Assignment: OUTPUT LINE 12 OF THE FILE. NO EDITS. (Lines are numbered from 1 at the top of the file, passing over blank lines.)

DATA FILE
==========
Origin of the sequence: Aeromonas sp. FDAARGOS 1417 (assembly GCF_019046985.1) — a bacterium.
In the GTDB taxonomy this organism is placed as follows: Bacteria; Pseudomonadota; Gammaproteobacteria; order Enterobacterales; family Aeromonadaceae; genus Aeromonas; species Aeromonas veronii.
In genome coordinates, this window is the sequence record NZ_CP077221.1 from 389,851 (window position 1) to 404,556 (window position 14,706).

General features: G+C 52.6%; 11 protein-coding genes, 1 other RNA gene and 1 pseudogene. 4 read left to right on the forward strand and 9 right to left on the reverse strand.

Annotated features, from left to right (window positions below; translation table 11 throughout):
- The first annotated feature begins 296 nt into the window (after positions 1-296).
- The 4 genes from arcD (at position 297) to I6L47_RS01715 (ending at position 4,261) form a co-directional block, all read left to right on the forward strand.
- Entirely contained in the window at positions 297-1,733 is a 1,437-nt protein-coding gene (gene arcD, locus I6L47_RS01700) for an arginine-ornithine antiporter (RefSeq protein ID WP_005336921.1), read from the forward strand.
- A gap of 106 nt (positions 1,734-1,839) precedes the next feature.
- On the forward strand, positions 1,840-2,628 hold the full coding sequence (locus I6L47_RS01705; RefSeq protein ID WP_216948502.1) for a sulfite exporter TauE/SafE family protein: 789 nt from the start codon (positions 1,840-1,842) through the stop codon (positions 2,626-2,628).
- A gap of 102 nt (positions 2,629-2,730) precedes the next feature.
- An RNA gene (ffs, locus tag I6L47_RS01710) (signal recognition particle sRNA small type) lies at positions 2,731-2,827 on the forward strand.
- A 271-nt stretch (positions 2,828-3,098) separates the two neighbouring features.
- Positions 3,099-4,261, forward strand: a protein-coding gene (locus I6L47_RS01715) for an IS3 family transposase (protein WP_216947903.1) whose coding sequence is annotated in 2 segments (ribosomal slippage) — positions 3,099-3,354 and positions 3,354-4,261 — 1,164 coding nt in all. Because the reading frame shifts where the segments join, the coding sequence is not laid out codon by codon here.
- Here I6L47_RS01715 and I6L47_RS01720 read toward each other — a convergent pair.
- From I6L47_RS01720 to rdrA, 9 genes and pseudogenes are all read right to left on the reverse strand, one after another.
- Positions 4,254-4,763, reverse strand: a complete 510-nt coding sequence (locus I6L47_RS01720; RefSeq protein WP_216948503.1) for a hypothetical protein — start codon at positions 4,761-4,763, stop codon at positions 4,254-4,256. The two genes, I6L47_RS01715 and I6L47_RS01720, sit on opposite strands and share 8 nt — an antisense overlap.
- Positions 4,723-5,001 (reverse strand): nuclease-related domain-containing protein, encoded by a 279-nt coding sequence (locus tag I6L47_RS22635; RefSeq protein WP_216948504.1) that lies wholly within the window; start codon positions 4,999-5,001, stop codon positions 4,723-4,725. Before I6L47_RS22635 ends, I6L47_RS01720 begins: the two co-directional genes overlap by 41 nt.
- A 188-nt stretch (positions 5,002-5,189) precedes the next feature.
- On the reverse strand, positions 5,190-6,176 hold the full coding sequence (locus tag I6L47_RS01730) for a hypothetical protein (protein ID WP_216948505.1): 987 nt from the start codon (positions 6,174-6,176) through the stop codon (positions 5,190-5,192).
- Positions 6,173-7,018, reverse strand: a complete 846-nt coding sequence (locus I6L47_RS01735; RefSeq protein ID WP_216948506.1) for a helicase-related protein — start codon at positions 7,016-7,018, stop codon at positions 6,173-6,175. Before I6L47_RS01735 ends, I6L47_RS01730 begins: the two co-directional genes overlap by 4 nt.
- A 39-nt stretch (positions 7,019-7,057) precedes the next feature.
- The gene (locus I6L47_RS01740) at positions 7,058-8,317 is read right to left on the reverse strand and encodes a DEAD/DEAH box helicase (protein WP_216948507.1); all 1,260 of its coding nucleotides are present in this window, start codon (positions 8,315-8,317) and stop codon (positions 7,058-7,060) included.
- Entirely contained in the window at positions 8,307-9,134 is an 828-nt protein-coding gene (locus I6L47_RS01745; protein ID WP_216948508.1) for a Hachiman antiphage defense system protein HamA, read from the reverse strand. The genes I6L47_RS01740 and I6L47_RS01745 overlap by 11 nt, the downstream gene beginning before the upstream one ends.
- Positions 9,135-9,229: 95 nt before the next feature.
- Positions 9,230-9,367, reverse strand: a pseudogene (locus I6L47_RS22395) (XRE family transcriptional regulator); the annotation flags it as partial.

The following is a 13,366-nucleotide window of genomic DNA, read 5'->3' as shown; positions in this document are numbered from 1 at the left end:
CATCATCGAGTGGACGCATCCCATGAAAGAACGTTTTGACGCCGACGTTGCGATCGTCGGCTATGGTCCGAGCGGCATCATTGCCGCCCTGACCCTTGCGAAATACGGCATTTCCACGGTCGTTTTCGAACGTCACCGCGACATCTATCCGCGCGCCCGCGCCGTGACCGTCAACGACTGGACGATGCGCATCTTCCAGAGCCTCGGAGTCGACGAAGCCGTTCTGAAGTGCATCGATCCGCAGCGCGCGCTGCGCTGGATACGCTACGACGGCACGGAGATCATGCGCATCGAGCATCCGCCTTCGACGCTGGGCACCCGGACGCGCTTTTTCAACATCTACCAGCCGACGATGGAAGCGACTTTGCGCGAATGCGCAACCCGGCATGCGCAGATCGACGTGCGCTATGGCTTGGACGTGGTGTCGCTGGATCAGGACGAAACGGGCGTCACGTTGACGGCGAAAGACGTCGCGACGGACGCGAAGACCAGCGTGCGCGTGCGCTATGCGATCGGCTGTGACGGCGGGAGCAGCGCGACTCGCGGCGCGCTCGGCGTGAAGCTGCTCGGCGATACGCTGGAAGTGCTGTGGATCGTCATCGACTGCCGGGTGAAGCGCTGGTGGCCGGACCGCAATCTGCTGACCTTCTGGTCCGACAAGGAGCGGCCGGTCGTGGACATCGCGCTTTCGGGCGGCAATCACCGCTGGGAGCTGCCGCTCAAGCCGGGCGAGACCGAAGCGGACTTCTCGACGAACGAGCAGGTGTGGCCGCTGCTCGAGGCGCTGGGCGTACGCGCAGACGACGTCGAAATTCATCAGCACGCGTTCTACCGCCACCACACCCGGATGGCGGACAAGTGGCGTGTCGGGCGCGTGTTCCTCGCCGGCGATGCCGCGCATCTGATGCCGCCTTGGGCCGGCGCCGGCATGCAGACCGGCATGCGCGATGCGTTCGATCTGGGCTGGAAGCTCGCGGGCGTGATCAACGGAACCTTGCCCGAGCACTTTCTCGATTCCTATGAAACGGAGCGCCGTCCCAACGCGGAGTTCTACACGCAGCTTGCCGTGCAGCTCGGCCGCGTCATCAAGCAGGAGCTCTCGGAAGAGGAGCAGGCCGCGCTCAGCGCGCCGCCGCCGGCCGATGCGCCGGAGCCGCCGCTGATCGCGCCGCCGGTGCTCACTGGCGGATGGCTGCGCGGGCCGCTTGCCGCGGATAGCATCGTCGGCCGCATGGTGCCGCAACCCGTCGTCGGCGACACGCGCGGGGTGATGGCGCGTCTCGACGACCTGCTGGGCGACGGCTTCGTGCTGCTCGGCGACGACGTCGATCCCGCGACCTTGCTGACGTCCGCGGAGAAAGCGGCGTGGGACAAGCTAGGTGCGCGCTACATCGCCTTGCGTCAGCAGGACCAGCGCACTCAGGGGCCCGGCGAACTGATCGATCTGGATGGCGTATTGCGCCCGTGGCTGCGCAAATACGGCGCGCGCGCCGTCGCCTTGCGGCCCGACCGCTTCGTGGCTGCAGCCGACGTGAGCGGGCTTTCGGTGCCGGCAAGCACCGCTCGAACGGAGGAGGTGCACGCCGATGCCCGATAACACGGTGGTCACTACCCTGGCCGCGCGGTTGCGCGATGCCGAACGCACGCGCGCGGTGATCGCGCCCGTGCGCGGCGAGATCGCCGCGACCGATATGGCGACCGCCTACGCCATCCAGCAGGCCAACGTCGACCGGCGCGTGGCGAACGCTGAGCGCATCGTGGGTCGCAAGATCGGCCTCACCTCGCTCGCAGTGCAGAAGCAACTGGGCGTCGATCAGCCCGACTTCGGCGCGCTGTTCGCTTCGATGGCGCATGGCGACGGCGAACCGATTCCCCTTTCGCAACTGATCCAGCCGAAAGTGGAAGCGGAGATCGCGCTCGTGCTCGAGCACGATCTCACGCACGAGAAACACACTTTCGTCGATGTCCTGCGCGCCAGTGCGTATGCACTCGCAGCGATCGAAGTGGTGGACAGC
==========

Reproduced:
- An RNA gene (ffs, locus tag I6L47_RS01710) (signal recognition particle sRNA small type) lies at positions 2,731-2,827 on the forward strand.